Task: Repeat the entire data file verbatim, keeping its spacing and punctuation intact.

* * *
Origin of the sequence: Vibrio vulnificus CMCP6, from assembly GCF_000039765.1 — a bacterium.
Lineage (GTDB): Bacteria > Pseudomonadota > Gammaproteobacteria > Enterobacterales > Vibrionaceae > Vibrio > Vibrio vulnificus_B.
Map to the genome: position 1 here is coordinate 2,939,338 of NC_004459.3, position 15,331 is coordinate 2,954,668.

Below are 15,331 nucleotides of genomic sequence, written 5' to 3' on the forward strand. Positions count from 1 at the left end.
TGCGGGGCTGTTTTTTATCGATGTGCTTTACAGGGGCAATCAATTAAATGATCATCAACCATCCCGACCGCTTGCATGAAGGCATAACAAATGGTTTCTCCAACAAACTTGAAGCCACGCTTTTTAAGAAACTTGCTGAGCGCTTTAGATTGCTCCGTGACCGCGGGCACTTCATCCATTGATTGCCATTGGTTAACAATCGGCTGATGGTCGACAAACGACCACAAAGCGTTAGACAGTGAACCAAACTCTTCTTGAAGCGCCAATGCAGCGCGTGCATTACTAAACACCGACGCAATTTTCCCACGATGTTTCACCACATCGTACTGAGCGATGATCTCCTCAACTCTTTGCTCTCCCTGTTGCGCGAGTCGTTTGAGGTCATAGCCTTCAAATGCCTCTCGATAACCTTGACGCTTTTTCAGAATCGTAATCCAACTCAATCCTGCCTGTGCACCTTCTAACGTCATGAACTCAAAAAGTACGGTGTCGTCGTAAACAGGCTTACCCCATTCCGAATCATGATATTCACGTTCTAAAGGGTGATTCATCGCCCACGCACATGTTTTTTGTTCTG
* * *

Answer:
Origin of the sequence: Vibrio vulnificus CMCP6, from assembly GCF_000039765.1 — a bacterium.
Lineage (GTDB): Bacteria > Pseudomonadota > Gammaproteobacteria > Enterobacterales > Vibrionaceae > Vibrio > Vibrio vulnificus_B.
Map to the genome: position 1 here is coordinate 2,939,338 of NC_004459.3, position 15,331 is coordinate 2,954,668.

Below are 15,331 nucleotides of genomic sequence, written 5' to 3' on the forward strand. Positions count from 1 at the left end.
TGCGGGGCTGTTTTTTATCGATGTGCTTTACAGGGGCAATCAATTAAATGATCATCAACCATCCCGACCGCTTGCATGAAGGCATAACAAATGGTTTCTCCAACAAACTTGAAGCCACGCTTTTTAAGAAACTTGCTGAGCGCTTTAGATTGCTCCGTGACCGCGGGCACTTCATCCATTGATTGCCATTGGTTAACAATCGGCTGATGGTCGACAAACGACCACAAAGCGTTAGACAGTGAACCAAACTCTTCTTGAAGCGCCAATGCAGCGCGTGCATTACTAAACACCGACGCAATTTTCCCACGATGTTTCACCACATCGTACTGAGCGATGATCTCCTCAACTCTTTGCTCTCCCTGTTGCGCGAGTCGTTTGAGGTCATAGCCTTCAAATGCCTCTCGATAACCTTGACGCTTTTTCAGAATCGTAATCCAACTCAATCCTGCCTGTGCACCTTCTAACGTCATGAACTCAAAAAGTACGGTGTCGTCGTAAACAGGCTTACCCCATTCCGAATCATGATATTCACGTTCTAAAGGGTGATTCATCGCCCACGCACATGTTTTTTGTTCTG